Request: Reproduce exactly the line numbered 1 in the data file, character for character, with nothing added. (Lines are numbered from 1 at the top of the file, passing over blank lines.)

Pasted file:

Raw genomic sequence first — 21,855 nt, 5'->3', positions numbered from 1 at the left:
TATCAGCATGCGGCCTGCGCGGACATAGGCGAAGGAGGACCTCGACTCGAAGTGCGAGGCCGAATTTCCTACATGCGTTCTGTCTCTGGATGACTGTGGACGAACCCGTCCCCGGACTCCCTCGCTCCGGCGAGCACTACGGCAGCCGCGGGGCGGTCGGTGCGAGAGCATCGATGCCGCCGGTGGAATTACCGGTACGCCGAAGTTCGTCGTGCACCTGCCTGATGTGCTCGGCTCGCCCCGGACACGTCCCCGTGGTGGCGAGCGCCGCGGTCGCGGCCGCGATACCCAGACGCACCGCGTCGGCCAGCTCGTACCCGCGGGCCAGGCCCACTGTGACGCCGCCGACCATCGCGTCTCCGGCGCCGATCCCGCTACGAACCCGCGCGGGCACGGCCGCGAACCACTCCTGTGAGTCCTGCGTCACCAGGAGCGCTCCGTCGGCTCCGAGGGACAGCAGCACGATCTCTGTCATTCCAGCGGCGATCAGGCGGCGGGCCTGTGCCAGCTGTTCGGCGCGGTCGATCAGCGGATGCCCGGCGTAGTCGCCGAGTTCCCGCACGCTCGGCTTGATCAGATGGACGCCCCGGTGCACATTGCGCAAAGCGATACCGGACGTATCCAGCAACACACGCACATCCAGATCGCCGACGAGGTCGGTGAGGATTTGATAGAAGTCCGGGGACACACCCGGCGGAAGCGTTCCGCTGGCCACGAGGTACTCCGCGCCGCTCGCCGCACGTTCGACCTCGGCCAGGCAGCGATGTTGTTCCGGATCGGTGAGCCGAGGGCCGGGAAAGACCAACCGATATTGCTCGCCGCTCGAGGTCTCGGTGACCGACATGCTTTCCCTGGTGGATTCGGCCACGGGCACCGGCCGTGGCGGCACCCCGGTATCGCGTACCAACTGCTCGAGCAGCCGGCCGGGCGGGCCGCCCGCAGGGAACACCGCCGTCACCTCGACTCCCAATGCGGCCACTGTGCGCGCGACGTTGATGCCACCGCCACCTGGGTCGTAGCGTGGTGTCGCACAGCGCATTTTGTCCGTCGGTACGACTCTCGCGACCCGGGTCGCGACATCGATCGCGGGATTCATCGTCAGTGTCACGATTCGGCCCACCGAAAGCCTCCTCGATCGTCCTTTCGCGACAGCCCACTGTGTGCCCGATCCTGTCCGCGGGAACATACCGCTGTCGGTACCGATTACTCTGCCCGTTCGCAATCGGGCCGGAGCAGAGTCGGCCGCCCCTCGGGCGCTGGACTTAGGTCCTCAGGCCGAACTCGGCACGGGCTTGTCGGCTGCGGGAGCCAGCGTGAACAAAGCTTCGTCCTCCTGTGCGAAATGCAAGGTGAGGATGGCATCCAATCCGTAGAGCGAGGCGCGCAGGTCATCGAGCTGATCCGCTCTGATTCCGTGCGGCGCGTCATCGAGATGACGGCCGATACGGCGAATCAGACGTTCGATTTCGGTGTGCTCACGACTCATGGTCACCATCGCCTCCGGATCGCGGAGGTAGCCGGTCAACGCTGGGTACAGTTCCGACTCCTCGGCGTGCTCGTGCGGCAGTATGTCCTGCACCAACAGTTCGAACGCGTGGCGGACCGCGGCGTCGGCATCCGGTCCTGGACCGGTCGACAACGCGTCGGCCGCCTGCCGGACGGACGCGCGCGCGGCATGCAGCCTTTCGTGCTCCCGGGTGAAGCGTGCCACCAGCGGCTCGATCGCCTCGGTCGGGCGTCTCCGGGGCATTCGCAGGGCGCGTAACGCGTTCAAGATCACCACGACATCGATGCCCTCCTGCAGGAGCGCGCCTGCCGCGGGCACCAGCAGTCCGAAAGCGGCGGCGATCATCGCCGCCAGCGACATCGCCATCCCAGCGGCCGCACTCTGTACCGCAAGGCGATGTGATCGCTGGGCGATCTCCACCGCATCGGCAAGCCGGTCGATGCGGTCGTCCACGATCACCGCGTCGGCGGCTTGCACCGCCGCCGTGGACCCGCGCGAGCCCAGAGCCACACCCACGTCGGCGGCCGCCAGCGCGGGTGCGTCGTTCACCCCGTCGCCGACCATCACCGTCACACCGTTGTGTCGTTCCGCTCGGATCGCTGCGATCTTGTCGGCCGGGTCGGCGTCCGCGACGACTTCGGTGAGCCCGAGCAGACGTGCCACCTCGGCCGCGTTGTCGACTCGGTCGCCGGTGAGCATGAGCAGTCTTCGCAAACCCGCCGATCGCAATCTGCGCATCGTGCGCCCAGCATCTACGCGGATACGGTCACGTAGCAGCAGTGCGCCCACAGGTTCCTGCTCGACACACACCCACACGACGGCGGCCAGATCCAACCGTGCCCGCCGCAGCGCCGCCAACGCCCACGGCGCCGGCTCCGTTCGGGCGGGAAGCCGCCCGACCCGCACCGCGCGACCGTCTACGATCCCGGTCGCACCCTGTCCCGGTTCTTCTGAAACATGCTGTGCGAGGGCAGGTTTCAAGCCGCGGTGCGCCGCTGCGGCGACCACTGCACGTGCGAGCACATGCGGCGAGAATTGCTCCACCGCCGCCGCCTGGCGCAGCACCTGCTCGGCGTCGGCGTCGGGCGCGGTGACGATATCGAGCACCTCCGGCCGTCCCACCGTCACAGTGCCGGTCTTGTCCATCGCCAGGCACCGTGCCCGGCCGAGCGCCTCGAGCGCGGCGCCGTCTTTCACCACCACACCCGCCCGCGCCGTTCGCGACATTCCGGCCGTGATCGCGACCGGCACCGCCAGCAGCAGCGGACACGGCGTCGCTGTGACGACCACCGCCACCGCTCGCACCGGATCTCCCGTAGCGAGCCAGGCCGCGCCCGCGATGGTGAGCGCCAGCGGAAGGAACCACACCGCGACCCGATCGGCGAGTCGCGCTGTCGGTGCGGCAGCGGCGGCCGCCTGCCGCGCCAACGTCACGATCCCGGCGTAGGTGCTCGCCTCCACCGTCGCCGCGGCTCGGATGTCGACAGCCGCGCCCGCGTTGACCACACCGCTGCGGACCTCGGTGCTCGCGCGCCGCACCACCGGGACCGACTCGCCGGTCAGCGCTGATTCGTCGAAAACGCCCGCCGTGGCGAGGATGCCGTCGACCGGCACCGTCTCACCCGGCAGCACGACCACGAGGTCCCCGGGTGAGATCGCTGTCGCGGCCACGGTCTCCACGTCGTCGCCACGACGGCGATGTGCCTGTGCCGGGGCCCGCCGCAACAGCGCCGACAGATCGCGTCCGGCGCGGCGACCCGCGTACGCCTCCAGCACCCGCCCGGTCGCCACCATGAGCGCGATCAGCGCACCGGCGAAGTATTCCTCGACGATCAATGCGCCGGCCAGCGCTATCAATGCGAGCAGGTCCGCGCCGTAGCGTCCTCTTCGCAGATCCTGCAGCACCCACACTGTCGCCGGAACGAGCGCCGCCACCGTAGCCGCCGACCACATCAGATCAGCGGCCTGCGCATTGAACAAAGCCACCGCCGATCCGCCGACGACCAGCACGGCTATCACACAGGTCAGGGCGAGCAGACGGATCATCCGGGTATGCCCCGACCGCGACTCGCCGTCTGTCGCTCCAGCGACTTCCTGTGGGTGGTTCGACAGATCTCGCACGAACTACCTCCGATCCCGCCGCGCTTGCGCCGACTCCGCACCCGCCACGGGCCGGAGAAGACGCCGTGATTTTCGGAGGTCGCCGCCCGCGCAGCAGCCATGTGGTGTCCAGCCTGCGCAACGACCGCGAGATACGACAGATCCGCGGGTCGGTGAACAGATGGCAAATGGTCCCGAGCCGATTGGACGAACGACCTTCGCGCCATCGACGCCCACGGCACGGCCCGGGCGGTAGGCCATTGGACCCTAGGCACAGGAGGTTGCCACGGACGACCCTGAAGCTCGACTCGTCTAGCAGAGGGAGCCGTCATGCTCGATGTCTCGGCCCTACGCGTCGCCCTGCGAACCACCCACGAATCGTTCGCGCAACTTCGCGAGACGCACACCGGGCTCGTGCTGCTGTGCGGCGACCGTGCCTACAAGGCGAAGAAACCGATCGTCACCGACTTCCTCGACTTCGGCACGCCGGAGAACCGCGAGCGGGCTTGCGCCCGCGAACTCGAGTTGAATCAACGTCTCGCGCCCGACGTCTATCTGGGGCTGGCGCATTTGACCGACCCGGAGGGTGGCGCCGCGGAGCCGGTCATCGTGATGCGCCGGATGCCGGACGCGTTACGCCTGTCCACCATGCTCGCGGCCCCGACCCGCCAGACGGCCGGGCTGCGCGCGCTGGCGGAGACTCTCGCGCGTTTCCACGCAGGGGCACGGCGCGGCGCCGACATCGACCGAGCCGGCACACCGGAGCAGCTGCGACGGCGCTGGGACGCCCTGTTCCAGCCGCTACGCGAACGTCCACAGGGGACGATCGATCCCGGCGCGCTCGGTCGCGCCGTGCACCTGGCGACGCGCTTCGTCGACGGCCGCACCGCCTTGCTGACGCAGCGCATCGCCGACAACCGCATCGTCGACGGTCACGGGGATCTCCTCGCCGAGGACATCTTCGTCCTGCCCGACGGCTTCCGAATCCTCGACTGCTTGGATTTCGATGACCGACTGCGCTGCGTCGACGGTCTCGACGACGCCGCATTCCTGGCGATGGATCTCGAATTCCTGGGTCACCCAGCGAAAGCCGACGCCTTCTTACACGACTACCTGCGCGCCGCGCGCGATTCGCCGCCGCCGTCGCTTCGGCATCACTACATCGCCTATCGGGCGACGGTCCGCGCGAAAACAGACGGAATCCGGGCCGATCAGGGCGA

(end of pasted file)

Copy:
Raw genomic sequence first — 21,855 nt, 5'->3', positions numbered from 1 at the left: